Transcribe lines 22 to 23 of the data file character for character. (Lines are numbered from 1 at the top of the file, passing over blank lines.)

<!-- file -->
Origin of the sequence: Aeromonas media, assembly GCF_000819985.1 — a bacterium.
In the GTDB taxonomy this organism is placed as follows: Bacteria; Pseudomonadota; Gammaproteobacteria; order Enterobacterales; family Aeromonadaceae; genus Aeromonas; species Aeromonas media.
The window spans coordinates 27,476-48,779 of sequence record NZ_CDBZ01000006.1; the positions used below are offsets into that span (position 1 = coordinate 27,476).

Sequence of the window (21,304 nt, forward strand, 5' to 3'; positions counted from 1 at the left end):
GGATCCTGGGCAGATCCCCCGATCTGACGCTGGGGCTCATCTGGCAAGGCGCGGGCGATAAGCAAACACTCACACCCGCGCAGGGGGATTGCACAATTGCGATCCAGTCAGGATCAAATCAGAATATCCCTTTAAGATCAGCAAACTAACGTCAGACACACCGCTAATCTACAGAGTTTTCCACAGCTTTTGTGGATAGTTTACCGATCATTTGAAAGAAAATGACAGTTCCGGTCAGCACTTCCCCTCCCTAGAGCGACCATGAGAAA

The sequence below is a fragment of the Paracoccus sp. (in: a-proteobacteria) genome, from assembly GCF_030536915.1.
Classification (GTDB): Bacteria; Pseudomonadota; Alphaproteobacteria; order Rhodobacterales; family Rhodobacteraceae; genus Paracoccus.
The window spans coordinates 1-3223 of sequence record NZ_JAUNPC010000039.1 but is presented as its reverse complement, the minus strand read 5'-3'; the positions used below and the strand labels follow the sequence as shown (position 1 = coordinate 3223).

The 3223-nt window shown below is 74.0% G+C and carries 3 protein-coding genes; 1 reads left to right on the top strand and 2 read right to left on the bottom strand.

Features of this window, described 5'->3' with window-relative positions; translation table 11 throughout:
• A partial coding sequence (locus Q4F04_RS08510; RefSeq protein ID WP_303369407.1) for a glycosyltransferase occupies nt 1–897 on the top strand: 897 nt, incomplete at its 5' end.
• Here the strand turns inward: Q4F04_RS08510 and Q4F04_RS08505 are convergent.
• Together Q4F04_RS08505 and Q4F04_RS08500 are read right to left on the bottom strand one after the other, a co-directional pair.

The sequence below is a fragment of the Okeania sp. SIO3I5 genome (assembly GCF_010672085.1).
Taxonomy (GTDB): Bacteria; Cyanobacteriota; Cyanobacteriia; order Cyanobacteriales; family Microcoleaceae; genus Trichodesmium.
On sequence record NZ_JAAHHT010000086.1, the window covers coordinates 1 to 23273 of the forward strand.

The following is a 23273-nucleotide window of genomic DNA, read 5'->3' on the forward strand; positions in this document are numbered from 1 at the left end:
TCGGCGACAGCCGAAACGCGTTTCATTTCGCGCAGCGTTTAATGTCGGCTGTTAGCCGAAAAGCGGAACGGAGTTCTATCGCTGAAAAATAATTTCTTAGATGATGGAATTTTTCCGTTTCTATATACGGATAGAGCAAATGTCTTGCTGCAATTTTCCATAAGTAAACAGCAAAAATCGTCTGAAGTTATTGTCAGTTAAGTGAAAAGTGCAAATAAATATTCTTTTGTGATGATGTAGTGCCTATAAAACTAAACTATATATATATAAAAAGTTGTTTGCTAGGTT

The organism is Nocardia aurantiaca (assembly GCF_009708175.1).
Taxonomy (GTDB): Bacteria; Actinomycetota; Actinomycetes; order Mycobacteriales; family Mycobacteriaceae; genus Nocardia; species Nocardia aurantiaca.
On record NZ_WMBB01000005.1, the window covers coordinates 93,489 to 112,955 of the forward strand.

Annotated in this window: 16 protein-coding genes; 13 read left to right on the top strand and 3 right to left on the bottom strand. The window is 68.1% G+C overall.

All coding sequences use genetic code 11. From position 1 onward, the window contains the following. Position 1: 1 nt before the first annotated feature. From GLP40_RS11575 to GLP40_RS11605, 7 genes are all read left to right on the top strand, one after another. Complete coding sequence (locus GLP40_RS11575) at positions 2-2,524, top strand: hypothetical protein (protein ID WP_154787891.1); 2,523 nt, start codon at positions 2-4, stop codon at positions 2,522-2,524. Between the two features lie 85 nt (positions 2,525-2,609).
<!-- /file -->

Annotated in this window: 16 protein-coding genes; 13 read left to right on the top strand and 3 right to left on the bottom strand. The window is 68.1% G+C overall.

All coding sequences use genetic code 11. From position 1 onward, the window contains the following. Position 1: 1 nt before the first annotated feature. From GLP40_RS11575 to GLP40_RS11605, 7 genes are all read left to right on the top strand, one after another. Complete coding sequence (locus GLP40_RS11575) at positions 2-2,524, top strand: hypothetical protein (protein ID WP_154787891.1); 2,523 nt, start codon at positions 2-4, stop codon at positions 2,522-2,524. Between the two features lie 85 nt (positions 2,525-2,609).